The album is so exquisitely arranged and sequenced, every time I listen to it I hear something fresh. Apparently they rehearsed every day for several months before recording, and what a clear dynamic recording it is too, credit due to the studio engineers and legendary mixer Peter Kramper; Fricke had previously worked with a pre-ECM Manfred Eicher, and they seem to have had a shared interest in high sound quality. The album also reminds me somehow of Bill Evans, and then I imagine that Liz Fraser and Robin Guthrie must have been inspired by this before making Treasure and Victorialand. I've heard a load of superb music this year, but I know beyond all doubt that this is the album I've listened to most. Now I'm in there, I can only consider that this is a record that everyone already knows … but if like me your music brain is full of elemental-sized holes then I suggest you give it a listen…. and not while you're doing the washing up...
O Sorriso Da Manu by Brazilian accordionist/composer Toninho Ferragutti combines multiple genres such as Brazilian, neo-classicism, minimalism, and jazz into one of the most gorgeous albums I've heard in a long time and certainly the most memorable for me in 2014. One of the great pitfalls of many “jazz meets classical” projects can be too much writing and arranging with blowing sections inserted almost as an afterthought. Not here. The small chamber group arrangements and improv sections are interwoven beautifully, the latter being a natural outgrowth of the former. The compositions are all amazing, highly lyrical, and remind me at times of Astor Piazzolla at his best. This is chamber music of the highest order.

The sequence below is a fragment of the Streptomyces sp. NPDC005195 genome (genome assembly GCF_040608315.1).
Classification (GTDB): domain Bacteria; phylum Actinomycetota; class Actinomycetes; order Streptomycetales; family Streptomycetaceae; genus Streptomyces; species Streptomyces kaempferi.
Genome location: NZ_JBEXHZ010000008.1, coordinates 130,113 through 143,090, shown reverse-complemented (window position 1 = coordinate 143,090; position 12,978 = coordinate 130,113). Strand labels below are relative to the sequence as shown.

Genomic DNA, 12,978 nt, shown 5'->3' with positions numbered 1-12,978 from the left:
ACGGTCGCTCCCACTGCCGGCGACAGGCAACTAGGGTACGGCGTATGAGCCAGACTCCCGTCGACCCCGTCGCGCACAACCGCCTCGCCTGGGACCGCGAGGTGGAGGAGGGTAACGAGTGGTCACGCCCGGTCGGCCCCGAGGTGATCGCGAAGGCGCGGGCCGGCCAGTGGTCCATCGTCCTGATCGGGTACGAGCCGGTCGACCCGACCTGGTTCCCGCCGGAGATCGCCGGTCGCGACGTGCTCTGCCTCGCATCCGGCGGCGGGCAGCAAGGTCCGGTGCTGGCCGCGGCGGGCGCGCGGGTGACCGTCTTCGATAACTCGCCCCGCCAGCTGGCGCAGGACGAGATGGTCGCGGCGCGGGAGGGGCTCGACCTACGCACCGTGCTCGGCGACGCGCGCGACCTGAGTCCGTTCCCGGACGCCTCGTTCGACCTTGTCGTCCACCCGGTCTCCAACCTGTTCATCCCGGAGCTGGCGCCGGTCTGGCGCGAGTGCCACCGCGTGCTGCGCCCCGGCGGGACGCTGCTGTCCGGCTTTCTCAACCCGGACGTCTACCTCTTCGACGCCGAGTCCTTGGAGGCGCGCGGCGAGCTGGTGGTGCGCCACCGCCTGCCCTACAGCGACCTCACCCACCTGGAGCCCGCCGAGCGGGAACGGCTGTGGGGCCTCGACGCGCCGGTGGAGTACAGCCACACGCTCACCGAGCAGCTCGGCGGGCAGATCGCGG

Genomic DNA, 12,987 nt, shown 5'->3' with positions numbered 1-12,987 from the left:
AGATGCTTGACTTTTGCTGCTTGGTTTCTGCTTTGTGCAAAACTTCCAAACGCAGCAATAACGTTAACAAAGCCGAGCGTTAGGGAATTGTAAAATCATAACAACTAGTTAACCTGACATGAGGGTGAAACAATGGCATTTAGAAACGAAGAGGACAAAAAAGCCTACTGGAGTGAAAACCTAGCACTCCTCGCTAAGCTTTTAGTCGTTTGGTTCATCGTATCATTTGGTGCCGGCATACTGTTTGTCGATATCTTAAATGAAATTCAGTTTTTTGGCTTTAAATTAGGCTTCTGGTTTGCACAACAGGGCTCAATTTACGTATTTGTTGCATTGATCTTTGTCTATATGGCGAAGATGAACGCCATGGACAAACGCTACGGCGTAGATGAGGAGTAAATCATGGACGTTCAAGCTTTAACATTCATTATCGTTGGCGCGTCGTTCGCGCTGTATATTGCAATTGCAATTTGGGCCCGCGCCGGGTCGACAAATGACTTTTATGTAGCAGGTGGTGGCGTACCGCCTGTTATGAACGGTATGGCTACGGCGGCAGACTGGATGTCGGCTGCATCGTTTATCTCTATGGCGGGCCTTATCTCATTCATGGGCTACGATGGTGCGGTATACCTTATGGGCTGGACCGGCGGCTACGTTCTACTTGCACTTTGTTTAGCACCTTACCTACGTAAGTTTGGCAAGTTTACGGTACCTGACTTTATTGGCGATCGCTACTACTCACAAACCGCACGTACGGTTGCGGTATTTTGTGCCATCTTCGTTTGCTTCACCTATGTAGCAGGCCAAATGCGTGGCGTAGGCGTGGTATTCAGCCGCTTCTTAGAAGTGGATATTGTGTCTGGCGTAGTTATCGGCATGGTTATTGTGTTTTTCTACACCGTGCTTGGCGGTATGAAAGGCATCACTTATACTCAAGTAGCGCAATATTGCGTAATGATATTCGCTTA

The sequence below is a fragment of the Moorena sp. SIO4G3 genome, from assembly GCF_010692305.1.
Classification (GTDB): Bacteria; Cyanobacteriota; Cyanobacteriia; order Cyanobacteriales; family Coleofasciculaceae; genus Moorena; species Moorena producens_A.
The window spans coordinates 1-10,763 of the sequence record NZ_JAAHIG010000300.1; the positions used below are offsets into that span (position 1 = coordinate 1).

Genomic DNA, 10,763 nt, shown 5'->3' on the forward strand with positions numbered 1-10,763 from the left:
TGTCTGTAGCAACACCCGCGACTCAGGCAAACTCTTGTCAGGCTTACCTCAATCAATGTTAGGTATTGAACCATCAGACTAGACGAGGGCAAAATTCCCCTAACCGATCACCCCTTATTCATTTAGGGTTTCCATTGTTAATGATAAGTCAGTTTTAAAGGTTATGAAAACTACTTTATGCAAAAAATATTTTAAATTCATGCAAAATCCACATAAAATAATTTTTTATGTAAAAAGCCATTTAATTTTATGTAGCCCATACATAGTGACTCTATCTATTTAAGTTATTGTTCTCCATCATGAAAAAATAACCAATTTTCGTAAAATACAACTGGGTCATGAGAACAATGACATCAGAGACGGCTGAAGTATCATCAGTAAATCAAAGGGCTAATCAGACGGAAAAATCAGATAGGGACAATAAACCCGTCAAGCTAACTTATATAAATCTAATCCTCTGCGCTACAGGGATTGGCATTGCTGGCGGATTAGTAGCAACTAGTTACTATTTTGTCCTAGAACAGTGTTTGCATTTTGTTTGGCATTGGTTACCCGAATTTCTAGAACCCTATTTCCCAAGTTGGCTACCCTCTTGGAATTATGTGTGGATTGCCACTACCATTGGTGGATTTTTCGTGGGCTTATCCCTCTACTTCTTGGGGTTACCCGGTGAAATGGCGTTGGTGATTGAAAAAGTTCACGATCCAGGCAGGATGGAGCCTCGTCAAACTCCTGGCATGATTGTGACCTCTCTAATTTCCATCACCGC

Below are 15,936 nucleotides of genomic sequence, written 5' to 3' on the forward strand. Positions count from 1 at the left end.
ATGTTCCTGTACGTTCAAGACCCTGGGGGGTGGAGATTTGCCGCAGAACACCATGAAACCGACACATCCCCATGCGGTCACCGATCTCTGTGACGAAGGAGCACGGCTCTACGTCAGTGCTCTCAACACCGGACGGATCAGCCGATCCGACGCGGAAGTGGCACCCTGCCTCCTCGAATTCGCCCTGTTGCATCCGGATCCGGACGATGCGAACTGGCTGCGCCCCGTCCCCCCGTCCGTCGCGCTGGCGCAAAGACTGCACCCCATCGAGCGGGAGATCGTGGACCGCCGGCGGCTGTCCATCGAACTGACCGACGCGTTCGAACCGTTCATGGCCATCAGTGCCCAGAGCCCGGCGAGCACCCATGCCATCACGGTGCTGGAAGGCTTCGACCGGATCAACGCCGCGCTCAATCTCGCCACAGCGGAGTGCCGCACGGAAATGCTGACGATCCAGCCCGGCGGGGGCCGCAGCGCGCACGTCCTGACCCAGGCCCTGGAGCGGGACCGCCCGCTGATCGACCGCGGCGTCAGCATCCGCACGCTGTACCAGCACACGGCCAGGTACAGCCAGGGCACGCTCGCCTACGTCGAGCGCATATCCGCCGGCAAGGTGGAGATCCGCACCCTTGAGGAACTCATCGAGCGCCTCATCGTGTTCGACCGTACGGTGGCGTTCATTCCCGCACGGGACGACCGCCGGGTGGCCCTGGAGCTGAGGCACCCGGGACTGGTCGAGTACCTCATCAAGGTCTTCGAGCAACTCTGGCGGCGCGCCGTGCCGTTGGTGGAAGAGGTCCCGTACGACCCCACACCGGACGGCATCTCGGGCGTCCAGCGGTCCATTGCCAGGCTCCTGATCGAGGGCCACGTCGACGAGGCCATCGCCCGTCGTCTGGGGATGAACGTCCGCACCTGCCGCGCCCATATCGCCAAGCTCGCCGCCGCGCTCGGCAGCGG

I've listened to so much great music in 2014, I decided to write about what's on my mind at this moment, which is the original recording of “Mas que Nada” by Jorge Ben Jor, the opening track from his 1963 debut album, Samba Esquema Novo. Immediately swept away by his stunning voice and expressiveness, I was also struck by exquisite vocal melismas, followed by an ascension into the upper vocal stratosphere, both aspects reminiscent of the glorious Indian double violinist, L. Shankar, who frequently sings with these characteristics as part of his momentous raga realizations. Millions have been thrilled by this rather ubiquitous song, “Mas que Nada,” which is certainly in contention for the most beautiful ever composed, but, if you're like me, you never knew who actually composed the music and lyrics, and made the first recording. Not surprisingly, the words are just as soaring and transcendental as the music.